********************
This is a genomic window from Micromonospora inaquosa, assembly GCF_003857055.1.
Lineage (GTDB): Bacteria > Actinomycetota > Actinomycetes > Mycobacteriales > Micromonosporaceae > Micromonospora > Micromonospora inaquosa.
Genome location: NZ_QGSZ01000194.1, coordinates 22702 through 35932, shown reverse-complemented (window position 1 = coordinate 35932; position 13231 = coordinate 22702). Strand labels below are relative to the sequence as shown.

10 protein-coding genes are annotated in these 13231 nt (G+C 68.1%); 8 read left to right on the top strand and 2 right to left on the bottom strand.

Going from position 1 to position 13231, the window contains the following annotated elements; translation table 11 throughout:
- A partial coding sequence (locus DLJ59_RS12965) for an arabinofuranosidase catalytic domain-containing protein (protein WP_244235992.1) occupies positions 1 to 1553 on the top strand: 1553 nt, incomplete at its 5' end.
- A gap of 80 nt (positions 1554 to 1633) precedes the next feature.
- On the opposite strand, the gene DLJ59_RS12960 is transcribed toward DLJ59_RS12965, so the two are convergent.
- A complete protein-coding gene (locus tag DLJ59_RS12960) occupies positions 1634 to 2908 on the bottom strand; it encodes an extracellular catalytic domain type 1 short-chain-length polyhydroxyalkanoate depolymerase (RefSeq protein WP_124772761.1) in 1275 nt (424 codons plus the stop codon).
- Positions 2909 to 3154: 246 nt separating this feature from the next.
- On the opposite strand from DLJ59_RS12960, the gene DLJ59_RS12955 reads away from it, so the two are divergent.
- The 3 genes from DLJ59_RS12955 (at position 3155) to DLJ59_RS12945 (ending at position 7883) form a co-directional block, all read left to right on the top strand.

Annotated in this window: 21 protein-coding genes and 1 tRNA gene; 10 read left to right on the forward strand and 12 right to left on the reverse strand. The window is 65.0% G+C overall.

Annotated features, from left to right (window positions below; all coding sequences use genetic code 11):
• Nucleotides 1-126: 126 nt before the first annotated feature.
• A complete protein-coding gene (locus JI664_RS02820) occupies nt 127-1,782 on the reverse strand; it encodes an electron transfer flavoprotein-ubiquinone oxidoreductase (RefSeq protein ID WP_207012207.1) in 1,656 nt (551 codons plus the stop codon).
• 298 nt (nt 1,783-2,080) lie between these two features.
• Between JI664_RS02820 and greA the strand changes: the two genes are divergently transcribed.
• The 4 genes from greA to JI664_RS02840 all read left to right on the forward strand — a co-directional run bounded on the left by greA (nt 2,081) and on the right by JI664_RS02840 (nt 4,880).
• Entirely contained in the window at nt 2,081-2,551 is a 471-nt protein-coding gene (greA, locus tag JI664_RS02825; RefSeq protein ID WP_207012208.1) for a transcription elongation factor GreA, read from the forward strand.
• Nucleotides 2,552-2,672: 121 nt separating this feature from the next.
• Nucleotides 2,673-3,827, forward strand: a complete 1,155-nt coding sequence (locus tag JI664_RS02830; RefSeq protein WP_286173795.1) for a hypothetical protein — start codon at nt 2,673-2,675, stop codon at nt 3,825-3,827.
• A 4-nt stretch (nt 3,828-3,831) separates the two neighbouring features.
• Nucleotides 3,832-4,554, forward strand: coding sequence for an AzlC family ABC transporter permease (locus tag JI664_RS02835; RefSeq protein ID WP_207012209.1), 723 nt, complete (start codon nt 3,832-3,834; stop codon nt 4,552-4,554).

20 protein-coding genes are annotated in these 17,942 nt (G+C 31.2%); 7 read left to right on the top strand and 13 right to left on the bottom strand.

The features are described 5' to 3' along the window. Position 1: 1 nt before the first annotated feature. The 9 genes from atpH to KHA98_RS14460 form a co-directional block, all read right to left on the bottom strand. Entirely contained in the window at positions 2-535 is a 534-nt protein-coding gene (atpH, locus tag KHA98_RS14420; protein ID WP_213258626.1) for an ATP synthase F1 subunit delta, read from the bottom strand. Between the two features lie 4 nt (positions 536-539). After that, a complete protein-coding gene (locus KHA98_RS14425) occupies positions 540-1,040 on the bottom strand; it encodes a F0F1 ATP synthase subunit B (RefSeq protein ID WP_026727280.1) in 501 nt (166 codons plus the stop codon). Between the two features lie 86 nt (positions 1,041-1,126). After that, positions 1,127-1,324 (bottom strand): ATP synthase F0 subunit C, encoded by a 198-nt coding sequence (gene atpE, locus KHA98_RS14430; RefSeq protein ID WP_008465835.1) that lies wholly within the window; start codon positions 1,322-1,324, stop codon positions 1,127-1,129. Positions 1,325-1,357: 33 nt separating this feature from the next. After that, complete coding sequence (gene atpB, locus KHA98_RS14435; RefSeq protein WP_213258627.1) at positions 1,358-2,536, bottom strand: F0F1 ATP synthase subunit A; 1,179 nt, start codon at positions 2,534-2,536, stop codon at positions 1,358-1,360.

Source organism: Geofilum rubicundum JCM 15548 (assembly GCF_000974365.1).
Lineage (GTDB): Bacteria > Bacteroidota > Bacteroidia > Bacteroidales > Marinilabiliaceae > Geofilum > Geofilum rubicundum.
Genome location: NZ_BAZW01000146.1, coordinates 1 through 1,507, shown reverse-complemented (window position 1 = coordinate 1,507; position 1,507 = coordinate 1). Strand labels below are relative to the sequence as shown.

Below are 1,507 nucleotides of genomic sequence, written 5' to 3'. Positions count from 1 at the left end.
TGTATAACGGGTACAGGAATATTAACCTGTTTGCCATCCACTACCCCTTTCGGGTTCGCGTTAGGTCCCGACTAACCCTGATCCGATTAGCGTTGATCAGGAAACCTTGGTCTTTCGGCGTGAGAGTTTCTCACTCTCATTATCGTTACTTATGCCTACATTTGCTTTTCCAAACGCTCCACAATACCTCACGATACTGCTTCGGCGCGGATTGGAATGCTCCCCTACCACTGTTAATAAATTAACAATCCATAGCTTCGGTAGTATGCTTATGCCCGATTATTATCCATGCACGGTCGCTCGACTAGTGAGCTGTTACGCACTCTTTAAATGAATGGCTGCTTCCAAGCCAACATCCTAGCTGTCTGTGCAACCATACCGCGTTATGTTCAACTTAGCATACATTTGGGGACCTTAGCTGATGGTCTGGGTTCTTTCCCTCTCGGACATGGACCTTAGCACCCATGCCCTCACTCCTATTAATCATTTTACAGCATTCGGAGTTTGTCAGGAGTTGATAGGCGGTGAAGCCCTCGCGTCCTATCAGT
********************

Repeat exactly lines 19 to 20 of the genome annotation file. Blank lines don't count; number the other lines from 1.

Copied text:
• The 4 genes from greA to JI664_RS02840 all read left to right on the forward strand — a co-directional run bounded on the left by greA (nt 2,081) and on the right by JI664_RS02840 (nt 4,880).
• Entirely contained in the window at nt 2,081-2,551 is a 471-nt protein-coding gene (greA, locus tag JI664_RS02825; RefSeq protein ID WP_207012208.1) for a transcription elongation factor GreA, read from the forward strand.